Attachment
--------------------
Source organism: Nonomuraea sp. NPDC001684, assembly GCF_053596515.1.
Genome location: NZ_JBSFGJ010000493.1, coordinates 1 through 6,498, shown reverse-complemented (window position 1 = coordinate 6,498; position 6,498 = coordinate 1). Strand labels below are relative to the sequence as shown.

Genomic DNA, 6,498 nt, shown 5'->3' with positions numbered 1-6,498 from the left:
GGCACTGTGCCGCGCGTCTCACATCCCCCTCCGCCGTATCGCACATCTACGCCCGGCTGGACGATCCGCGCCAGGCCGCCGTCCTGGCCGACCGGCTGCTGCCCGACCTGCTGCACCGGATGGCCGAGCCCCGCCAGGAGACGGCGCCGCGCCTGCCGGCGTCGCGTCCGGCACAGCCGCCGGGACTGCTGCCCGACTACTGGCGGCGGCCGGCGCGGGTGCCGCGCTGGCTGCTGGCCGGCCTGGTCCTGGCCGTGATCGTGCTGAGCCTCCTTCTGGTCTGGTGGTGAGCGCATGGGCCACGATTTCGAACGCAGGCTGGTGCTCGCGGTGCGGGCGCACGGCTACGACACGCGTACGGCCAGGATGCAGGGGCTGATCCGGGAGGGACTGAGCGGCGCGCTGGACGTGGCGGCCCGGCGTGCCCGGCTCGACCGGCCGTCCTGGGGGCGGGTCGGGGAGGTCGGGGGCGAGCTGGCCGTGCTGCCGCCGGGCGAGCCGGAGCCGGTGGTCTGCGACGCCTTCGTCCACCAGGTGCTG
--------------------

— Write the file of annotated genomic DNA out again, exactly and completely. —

Source organism: Nonomuraea sp. NPDC001684, assembly GCF_053596515.1.
Genome location: NZ_JBSFGJ010000493.1, coordinates 1 through 6,498, shown reverse-complemented (window position 1 = coordinate 6,498; position 6,498 = coordinate 1). Strand labels below are relative to the sequence as shown.

Genomic DNA, 6,498 nt, shown 5'->3' with positions numbered 1-6,498 from the left:
GGCACTGTGCCGCGCGTCTCACATCCCCCTCCGCCGTATCGCACATCTACGCCCGGCTGGACGATCCGCGCCAGGCCGCCGTCCTGGCCGACCGGCTGCTGCCCGACCTGCTGCACCGGATGGCCGAGCCCCGCCAGGAGACGGCGCCGCGCCTGCCGGCGTCGCGTCCGGCACAGCCGCCGGGACTGCTGCCCGACTACTGGCGGCGGCCGGCGCGGGTGCCGCGCTGGCTGCTGGCCGGCCTGGTCCTGGCCGTGATCGTGCTGAGCCTCCTTCTGGTCTGGTGGTGAGCGCATGGGCCACGATTTCGAACGCAGGCTGGTGCTCGCGGTGCGGGCGCACGGCTACGACACGCGTACGGCCAGGATGCAGGGGCTGATCCGGGAGGGACTGAGCGGCGCGCTGGACGTGGCGGCCCGGCGTGCCCGGCTCGACCGGCCGTCCTGGGGGCGGGTCGGGGAGGTCGGGGGCGAGCTGGCCGTGCTGCCGCCGGGCGAGCCGGAGCCGGTGGTCTGCGACGCCTTCGTCCACCAGGTGCTG